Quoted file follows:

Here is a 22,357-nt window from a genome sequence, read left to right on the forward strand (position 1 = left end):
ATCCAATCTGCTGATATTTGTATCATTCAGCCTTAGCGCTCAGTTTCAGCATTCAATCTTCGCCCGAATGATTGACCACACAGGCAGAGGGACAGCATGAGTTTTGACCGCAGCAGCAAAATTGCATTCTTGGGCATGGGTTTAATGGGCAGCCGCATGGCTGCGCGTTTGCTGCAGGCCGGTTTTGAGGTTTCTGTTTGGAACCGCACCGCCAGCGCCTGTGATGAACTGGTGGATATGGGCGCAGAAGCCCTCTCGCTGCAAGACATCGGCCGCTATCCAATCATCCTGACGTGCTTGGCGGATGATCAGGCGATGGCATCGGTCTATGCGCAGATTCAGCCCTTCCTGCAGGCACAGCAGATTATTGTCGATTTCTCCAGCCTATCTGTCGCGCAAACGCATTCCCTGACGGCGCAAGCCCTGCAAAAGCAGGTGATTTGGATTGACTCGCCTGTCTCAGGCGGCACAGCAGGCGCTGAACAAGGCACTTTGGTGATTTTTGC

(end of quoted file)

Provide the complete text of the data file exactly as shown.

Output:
Here is a 22,357-nt window from a genome sequence, read left to right on the forward strand (position 1 = left end):
ATCCAATCTGCTGATATTTGTATCATTCAGCCTTAGCGCTCAGTTTCAGCATTCAATCTTCGCCCGAATGATTGACCACACAGGCAGAGGGACAGCATGAGTTTTGACCGCAGCAGCAAAATTGCATTCTTGGGCATGGGTTTAATGGGCAGCCGCATGGCTGCGCGTTTGCTGCAGGCCGGTTTTGAGGTTTCTGTTTGGAACCGCACCGCCAGCGCCTGTGATGAACTGGTGGATATGGGCGCAGAAGCCCTCTCGCTGCAAGACATCGGCCGCTATCCAATCATCCTGACGTGCTTGGCGGATGATCAGGCGATGGCATCGGTCTATGCGCAGATTCAGCCCTTCCTGCAGGCACAGCAGATTATTGTCGATTTCTCCAGCCTATCTGTCGCGCAAACGCATTCCCTGACGGCGCAAGCCCTGCAAAAGCAGGTGATTTGGATTGACTCGCCTGTCTCAGGCGGCACAGCAGGCGCTGAACAAGGCACTTTGGTGATTTTTGC